Getting Personal

When I completed my PDPP training in 1997, I was using overhead transparencies as if they were going out of style.  That about sums up my skills utilizing technology as I entered my new career! Substitute teaching for only two years, I fortunately landed into my former Physics teacher’s position at the high school at which I graduated from. Now, seventeen years later, I remain in the same classroom where I had been taught Science 8 and Physics 9-11.  Thankfully, I no longer use overheads!

One of the reasons why I love my career choice is that I am never bored.  Even though, Physics 11 has not undergone any major revisions in the past two decades, I NEVER teach it the same way.  Different labs, different demonstrations, different field trips, different technologies, different assessments— there are countless ways to keep my job fresh and personally engaging.  Thinking back on my own high school years, I remember little to none of the content, which is why it is very important to me to produce opportunities within my classes that are attached to an emotional experience.   Will my students remember Newton’s Three Laws twenty years in the future?  Probably not.  However, they will likely remember measuring their g-forces on the roller coaster at Playland and the excitement of their spaghetti bridge being destroyed in front of an audience.

My primary goal for this course, and ultimately, for my Masters degree, is to find a way to deliver the complex content of senior math and physics courses, in engaging, collaborative ways.  My students are post-secondary bound and rely on me to prepare them for the rigor of first year calculus and physics.  I can not afford to dabble in “fluffy, feel-good, let the learner pick their own learning outcomes”- practices.  My courses are content driven and skill based, despite the attempt of the BC Ministry of Education’s shift to “Big Ideas”.  What is particularly exciting to me about B.C.’s draft curriculum for Grades 10 to 12, is that they number of learning outcomes are noticeably fewer.  Should the government also abandon the choke-hold inducing, Provincial Exams in Grades 10 through 12, academic teachers may be afforded some breathing space to adopt less content driven pedagogy.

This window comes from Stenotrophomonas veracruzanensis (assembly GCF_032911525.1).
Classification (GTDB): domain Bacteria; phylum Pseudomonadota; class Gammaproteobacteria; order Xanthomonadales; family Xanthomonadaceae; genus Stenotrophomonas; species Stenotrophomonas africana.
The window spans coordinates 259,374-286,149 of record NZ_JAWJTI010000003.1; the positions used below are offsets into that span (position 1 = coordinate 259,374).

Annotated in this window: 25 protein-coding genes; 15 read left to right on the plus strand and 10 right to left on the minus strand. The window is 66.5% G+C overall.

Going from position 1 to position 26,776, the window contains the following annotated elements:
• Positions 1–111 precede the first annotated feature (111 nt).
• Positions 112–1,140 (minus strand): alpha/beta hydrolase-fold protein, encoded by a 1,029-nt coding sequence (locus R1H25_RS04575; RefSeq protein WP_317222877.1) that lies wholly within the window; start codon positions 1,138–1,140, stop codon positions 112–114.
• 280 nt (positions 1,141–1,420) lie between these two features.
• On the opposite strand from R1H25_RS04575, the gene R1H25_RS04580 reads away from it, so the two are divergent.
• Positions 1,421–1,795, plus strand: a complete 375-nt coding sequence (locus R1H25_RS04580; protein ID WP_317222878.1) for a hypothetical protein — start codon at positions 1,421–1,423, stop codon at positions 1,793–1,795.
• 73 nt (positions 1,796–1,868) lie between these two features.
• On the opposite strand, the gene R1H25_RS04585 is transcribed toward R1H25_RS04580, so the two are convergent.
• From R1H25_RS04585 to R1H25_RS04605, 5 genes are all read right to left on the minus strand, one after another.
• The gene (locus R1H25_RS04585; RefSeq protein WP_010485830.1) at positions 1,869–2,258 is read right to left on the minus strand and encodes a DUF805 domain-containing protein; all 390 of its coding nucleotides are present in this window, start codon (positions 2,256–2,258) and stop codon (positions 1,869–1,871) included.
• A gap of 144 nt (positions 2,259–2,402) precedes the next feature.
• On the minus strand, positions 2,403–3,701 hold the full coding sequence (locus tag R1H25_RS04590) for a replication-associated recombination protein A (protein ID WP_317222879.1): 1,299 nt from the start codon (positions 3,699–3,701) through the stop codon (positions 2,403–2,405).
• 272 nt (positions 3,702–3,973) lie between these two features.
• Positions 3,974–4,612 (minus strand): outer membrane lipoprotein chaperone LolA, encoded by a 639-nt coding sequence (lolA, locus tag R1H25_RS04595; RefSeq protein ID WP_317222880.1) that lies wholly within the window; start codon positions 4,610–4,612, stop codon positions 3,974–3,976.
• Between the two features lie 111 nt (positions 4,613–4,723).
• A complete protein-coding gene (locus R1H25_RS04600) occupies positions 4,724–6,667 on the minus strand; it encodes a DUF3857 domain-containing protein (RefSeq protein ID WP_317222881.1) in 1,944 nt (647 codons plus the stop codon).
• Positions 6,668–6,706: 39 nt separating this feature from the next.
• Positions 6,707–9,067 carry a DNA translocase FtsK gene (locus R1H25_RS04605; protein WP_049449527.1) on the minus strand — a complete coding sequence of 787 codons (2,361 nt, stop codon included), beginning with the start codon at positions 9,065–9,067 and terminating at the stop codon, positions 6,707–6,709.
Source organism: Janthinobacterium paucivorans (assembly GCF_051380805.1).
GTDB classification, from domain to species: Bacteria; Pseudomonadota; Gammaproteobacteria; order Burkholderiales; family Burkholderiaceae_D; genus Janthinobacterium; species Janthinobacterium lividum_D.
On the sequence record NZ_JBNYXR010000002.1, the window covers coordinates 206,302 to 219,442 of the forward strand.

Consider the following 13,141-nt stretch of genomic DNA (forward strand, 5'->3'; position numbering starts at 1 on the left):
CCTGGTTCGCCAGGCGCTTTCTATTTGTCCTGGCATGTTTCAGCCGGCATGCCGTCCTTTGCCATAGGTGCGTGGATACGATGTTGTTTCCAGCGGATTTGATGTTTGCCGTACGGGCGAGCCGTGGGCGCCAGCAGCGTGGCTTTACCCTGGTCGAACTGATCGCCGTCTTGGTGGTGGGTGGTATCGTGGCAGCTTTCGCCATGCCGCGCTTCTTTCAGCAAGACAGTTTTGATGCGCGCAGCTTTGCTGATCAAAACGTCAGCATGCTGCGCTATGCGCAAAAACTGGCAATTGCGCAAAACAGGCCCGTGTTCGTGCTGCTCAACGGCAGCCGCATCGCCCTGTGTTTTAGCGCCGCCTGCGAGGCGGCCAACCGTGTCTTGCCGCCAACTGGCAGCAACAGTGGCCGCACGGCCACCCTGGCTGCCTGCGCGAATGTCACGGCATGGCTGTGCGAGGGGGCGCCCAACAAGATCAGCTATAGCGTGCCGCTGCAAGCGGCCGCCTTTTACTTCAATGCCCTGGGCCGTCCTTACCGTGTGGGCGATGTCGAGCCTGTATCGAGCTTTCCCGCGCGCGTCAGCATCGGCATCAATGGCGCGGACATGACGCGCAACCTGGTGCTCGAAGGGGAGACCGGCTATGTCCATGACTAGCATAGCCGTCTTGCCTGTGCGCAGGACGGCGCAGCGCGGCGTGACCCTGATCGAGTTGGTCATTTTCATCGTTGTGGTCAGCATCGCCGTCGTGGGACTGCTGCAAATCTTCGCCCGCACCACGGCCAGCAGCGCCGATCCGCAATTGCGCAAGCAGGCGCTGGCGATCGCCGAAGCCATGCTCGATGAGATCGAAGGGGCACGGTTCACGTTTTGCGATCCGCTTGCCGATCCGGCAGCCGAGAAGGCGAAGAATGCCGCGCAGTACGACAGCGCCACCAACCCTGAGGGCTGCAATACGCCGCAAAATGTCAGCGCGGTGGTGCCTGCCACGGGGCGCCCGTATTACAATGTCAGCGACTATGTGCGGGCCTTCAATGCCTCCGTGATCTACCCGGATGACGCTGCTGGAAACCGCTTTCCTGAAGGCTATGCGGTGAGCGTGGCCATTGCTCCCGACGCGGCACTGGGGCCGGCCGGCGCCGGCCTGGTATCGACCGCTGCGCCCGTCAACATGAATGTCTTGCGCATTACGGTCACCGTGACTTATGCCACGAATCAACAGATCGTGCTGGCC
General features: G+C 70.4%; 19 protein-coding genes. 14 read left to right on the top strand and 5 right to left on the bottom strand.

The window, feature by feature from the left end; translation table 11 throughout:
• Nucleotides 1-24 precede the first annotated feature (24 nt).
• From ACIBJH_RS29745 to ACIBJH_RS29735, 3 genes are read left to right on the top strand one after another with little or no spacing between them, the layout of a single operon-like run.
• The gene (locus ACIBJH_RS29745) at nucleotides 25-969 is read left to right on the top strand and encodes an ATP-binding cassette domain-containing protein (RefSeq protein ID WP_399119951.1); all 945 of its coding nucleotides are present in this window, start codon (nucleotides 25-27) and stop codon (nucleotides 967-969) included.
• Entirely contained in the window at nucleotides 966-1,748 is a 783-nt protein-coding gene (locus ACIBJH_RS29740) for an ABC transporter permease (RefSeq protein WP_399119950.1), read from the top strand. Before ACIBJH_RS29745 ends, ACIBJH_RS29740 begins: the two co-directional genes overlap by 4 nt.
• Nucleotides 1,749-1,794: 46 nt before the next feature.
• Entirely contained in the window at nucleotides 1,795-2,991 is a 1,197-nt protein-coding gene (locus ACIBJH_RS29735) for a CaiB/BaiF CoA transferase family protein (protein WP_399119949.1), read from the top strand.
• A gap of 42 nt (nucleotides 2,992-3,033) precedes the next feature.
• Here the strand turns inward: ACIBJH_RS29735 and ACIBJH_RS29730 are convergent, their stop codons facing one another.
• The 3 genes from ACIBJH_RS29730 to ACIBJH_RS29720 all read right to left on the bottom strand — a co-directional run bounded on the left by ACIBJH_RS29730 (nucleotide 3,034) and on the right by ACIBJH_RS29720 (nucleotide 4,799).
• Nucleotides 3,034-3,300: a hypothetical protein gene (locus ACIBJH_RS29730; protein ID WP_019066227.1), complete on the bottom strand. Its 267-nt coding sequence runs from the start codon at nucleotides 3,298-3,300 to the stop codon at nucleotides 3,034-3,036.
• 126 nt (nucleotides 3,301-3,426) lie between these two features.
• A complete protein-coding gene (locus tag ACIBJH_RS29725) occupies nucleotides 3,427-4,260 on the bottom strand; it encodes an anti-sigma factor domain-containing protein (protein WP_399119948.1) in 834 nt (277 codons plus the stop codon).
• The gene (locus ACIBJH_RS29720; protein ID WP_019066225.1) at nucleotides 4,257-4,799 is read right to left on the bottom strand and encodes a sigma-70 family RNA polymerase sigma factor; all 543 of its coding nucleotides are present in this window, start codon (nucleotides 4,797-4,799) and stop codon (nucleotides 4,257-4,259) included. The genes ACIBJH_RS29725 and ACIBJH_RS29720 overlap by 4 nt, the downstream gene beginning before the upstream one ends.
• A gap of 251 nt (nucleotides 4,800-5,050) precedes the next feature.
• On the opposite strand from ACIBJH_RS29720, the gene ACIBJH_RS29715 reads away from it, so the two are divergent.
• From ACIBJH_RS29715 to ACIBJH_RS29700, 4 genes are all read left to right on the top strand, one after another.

no provincial
As we enter our third week of the course, I find myself at an impasse.

Two weeks ago, I was thrilled to be earning course credit for evaluating both WordPress and Moodle.  In two of my three courses come February, I am having my students blog and I have heard many positive comments about the “awesomeness “of Moodle.   Where I am now having difficulty, is that I have been advised by my district’s educational technology coordinator, that the district is “going Google”.   Google Classroom, that is.  It was his advice to stick to this route, using Google Sites as my blogging platform.

To complicate my dilemma more, I am currently in a love affair with Weebly.  I have authored or co-authored three sites with Weebly this year (here, here, and here) and without question, it is slick, incredibly simple to use, versatile and the free version is pretty robust.

Regardless of whether or not I will be permitted to evaluate Google Classroom instead of Moodle in ETEC565A, I recognize that by learning about and evaluating platforms such as WordPress and Moodle, I will be acquiring transferable skills to other platforms.

Looking at everyone’s digital creations will likely be my most effective learning strategy in ETEC565A.  I liken it to interior design, in that I find it very difficult to design the aesthetic of a room myself, although when I walk into a room that appeals to me, I recognize this right away. Seeing people’s sites and LMS Platforms will definitely help me develop my own digital aesthetic and functionality.

To summarize, I am really happy to be here, in this course, learning about cool stuff!  (Did I mention that I like to avoid writing formally, whenever possible?  Probably not the best route to go in a Master’s course, although it is much more pleasurable to blog in this voice, I must say!)

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